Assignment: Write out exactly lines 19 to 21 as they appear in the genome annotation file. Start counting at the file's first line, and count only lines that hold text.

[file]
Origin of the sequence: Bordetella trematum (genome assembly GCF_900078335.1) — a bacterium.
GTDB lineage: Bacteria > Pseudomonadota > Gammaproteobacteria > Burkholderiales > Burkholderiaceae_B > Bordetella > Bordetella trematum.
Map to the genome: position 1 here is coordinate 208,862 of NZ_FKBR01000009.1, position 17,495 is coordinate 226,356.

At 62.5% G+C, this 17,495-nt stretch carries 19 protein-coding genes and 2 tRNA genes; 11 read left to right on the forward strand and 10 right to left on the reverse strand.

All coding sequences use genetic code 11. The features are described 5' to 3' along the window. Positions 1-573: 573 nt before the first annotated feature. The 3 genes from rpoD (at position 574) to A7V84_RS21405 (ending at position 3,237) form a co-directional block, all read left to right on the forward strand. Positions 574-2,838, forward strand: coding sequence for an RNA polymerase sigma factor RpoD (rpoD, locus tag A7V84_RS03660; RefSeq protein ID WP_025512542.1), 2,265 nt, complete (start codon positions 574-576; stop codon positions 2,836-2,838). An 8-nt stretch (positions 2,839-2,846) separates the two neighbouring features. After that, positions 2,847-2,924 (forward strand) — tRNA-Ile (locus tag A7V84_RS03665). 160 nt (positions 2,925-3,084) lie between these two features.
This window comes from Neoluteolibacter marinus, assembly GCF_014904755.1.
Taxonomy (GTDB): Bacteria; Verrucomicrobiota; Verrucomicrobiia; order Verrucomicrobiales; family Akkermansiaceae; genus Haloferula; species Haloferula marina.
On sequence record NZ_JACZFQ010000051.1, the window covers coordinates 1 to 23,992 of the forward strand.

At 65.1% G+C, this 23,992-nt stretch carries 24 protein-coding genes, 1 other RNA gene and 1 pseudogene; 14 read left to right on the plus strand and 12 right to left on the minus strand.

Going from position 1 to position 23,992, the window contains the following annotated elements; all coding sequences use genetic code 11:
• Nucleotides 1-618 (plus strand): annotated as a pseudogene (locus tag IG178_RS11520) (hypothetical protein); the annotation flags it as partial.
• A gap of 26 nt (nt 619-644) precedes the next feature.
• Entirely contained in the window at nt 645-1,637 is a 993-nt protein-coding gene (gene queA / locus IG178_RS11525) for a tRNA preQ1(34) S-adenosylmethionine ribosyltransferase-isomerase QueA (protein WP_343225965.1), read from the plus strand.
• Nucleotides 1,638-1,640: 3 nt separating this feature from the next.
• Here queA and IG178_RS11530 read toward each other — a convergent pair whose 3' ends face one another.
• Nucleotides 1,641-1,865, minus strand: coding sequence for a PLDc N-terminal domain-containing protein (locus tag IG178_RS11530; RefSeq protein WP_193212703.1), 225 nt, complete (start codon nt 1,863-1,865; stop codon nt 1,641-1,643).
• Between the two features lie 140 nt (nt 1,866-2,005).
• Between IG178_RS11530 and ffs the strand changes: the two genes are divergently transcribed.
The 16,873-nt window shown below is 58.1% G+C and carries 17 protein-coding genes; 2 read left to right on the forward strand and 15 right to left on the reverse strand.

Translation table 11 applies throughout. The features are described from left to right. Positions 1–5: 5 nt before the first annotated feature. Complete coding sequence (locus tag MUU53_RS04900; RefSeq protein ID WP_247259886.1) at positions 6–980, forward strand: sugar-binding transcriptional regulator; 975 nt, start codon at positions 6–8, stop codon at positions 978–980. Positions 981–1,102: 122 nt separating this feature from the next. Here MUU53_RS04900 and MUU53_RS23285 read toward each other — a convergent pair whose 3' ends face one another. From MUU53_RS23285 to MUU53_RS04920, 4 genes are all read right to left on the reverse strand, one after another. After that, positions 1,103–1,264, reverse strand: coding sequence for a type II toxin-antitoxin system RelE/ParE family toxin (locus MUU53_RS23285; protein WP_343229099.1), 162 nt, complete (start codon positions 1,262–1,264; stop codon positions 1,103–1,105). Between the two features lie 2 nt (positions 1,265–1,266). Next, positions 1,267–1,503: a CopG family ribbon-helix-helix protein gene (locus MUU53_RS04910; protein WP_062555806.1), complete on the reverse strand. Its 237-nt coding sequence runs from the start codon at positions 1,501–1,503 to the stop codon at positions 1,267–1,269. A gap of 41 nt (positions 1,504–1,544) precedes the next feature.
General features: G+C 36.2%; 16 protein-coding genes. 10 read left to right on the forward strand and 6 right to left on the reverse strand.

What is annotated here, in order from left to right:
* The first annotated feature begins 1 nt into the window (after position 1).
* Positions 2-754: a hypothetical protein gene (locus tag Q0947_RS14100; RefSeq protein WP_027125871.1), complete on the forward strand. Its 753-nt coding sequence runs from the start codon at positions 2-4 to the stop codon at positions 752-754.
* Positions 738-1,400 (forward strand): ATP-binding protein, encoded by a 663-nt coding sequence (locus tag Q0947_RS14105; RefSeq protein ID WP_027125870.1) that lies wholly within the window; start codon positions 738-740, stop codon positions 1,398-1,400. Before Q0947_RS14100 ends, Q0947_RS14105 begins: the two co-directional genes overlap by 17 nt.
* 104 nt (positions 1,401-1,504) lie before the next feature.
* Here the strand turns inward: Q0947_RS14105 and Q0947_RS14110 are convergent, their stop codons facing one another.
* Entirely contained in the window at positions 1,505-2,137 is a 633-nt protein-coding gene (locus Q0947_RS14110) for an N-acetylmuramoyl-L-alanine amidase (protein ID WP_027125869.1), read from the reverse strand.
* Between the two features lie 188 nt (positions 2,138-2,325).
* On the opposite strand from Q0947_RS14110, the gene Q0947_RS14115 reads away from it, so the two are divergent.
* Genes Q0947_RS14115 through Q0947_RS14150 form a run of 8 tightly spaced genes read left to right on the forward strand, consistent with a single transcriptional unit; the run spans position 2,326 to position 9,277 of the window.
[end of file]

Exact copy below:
The 16,873-nt window shown below is 58.1% G+C and carries 17 protein-coding genes; 2 read left to right on the forward strand and 15 right to left on the reverse strand.

Translation table 11 applies throughout. The features are described from left to right. Positions 1–5: 5 nt before the first annotated feature. Complete coding sequence (locus tag MUU53_RS04900; RefSeq protein ID WP_247259886.1) at positions 6–980, forward strand: sugar-binding transcriptional regulator; 975 nt, start codon at positions 6–8, stop codon at positions 978–980. Positions 981–1,102: 122 nt separating this feature from the next. Here MUU53_RS04900 and MUU53_RS23285 read toward each other — a convergent pair whose 3' ends face one another. From MUU53_RS23285 to MUU53_RS04920, 4 genes are all read right to left on the reverse strand, one after another. After that, positions 1,103–1,264, reverse strand: coding sequence for a type II toxin-antitoxin system RelE/ParE family toxin (locus MUU53_RS23285; protein WP_343229099.1), 162 nt, complete (start codon positions 1,262–1,264; stop codon positions 1,103–1,105). Between the two features lie 2 nt (positions 1,265–1,266). Next, positions 1,267–1,503: a CopG family ribbon-helix-helix protein gene (locus MUU53_RS04910; protein WP_062555806.1), complete on the reverse strand. Its 237-nt coding sequence runs from the start codon at positions 1,501–1,503 to the stop codon at positions 1,267–1,269. A gap of 41 nt (positions 1,504–1,544) precedes the next feature.
General features: G+C 36.2%; 16 protein-coding genes. 10 read left to right on the forward strand and 6 right to left on the reverse strand.